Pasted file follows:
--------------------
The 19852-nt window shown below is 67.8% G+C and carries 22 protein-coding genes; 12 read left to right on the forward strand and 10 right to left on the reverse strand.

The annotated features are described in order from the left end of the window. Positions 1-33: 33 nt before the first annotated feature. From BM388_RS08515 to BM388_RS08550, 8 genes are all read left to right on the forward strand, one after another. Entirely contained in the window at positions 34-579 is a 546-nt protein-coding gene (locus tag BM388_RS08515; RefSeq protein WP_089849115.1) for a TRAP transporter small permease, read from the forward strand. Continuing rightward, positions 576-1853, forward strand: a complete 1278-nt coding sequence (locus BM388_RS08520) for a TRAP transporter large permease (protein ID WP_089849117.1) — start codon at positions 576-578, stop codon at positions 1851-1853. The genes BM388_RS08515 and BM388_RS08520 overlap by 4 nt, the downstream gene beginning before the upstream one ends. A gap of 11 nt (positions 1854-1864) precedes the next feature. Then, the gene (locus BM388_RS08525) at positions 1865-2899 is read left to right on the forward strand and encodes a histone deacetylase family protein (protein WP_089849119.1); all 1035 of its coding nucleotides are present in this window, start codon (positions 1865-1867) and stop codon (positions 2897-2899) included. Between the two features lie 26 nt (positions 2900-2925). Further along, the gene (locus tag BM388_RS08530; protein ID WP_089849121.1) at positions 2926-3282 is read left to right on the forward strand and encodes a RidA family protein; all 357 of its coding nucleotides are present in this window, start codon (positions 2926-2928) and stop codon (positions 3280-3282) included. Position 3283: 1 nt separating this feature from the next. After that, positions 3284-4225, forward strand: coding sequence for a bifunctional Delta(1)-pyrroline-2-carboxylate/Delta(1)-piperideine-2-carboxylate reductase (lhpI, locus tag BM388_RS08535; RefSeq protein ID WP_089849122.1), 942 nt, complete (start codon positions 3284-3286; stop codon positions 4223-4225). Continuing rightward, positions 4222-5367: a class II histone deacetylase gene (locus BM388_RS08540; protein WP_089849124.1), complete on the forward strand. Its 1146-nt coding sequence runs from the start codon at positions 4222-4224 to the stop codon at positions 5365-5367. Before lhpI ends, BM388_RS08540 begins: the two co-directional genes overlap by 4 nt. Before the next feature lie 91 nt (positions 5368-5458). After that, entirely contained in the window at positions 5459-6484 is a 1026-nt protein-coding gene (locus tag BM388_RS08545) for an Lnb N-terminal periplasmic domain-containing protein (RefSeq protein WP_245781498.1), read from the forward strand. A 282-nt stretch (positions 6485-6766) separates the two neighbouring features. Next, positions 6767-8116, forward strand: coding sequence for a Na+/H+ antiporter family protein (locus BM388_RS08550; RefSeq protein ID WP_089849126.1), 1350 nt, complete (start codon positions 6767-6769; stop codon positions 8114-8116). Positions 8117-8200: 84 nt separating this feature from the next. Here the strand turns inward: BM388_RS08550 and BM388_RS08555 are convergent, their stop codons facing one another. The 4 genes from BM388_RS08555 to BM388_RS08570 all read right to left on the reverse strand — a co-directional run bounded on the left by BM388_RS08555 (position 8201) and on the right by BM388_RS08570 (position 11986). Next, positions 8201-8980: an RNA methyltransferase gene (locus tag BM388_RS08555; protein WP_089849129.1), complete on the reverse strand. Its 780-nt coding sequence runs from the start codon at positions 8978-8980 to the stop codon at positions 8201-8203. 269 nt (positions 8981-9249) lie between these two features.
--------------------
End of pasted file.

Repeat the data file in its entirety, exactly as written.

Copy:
The 19852-nt window shown below is 67.8% G+C and carries 22 protein-coding genes; 12 read left to right on the forward strand and 10 right to left on the reverse strand.

The annotated features are described in order from the left end of the window. Positions 1-33: 33 nt before the first annotated feature. From BM388_RS08515 to BM388_RS08550, 8 genes are all read left to right on the forward strand, one after another. Entirely contained in the window at positions 34-579 is a 546-nt protein-coding gene (locus tag BM388_RS08515; RefSeq protein WP_089849115.1) for a TRAP transporter small permease, read from the forward strand. Continuing rightward, positions 576-1853, forward strand: a complete 1278-nt coding sequence (locus BM388_RS08520) for a TRAP transporter large permease (protein ID WP_089849117.1) — start codon at positions 576-578, stop codon at positions 1851-1853. The genes BM388_RS08515 and BM388_RS08520 overlap by 4 nt, the downstream gene beginning before the upstream one ends. A gap of 11 nt (positions 1854-1864) precedes the next feature. Then, the gene (locus BM388_RS08525) at positions 1865-2899 is read left to right on the forward strand and encodes a histone deacetylase family protein (protein WP_089849119.1); all 1035 of its coding nucleotides are present in this window, start codon (positions 1865-1867) and stop codon (positions 2897-2899) included. Between the two features lie 26 nt (positions 2900-2925). Further along, the gene (locus tag BM388_RS08530; protein ID WP_089849121.1) at positions 2926-3282 is read left to right on the forward strand and encodes a RidA family protein; all 357 of its coding nucleotides are present in this window, start codon (positions 2926-2928) and stop codon (positions 3280-3282) included. Position 3283: 1 nt separating this feature from the next. After that, positions 3284-4225, forward strand: coding sequence for a bifunctional Delta(1)-pyrroline-2-carboxylate/Delta(1)-piperideine-2-carboxylate reductase (lhpI, locus tag BM388_RS08535; RefSeq protein ID WP_089849122.1), 942 nt, complete (start codon positions 3284-3286; stop codon positions 4223-4225). Continuing rightward, positions 4222-5367: a class II histone deacetylase gene (locus BM388_RS08540; protein WP_089849124.1), complete on the forward strand. Its 1146-nt coding sequence runs from the start codon at positions 4222-4224 to the stop codon at positions 5365-5367. Before lhpI ends, BM388_RS08540 begins: the two co-directional genes overlap by 4 nt. Before the next feature lie 91 nt (positions 5368-5458). After that, entirely contained in the window at positions 5459-6484 is a 1026-nt protein-coding gene (locus tag BM388_RS08545) for an Lnb N-terminal periplasmic domain-containing protein (RefSeq protein WP_245781498.1), read from the forward strand. A 282-nt stretch (positions 6485-6766) separates the two neighbouring features. Next, positions 6767-8116, forward strand: coding sequence for a Na+/H+ antiporter family protein (locus BM388_RS08550; RefSeq protein ID WP_089849126.1), 1350 nt, complete (start codon positions 6767-6769; stop codon positions 8114-8116). Positions 8117-8200: 84 nt separating this feature from the next. Here the strand turns inward: BM388_RS08550 and BM388_RS08555 are convergent, their stop codons facing one another. The 4 genes from BM388_RS08555 to BM388_RS08570 all read right to left on the reverse strand — a co-directional run bounded on the left by BM388_RS08555 (position 8201) and on the right by BM388_RS08570 (position 11986). Next, positions 8201-8980: an RNA methyltransferase gene (locus tag BM388_RS08555; protein WP_089849129.1), complete on the reverse strand. Its 780-nt coding sequence runs from the start codon at positions 8978-8980 to the stop codon at positions 8201-8203. 269 nt (positions 8981-9249) lie between these two features.